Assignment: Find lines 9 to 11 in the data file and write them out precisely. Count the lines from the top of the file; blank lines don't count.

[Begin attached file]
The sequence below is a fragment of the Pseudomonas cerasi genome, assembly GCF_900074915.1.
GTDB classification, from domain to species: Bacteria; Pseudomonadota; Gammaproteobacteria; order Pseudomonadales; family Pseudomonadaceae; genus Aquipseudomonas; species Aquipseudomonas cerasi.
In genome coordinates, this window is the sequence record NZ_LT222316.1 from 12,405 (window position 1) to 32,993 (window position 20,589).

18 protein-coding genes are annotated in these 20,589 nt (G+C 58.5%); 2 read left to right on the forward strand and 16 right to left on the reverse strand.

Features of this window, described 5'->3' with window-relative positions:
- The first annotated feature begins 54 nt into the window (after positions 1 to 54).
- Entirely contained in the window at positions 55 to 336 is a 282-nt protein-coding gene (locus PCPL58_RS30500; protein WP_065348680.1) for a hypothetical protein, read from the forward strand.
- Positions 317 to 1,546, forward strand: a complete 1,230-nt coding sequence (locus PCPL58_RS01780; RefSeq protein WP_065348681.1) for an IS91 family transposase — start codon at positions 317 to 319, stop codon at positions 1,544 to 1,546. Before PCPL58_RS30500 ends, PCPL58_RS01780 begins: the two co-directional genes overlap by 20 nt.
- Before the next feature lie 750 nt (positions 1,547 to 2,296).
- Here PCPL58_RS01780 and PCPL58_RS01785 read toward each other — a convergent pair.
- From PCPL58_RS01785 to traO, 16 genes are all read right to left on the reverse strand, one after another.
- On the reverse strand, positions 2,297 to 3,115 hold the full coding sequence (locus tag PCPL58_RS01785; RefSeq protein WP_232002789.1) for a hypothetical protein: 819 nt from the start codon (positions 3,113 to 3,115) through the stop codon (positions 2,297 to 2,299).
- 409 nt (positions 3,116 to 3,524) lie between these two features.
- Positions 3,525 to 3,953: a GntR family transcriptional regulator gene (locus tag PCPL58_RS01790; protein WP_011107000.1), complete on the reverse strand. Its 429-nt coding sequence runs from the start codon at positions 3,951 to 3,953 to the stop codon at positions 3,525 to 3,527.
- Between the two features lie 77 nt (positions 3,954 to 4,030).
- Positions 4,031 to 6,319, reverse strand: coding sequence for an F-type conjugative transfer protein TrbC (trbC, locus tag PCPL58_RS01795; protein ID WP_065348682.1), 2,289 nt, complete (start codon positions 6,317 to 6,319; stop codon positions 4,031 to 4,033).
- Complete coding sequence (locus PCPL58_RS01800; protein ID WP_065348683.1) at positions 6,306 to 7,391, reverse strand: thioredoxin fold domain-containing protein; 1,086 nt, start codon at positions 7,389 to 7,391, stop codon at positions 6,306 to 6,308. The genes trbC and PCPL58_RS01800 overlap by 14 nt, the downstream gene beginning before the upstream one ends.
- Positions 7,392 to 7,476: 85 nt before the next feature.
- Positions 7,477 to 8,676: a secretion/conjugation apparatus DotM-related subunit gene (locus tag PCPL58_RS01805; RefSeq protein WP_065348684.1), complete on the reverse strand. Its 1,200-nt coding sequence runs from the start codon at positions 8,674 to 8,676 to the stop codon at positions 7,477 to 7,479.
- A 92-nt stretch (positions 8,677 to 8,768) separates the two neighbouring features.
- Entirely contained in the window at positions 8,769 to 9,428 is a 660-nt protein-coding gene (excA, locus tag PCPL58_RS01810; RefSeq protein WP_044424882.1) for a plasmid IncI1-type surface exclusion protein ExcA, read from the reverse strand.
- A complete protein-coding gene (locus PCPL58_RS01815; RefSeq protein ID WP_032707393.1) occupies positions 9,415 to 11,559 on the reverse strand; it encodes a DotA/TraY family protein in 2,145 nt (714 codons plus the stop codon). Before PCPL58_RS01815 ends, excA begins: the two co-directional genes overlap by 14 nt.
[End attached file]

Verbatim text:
- Before the next feature lie 750 nt (positions 1,547 to 2,296).
- Here PCPL58_RS01780 and PCPL58_RS01785 read toward each other — a convergent pair.
- From PCPL58_RS01785 to traO, 16 genes are all read right to left on the reverse strand, one after another.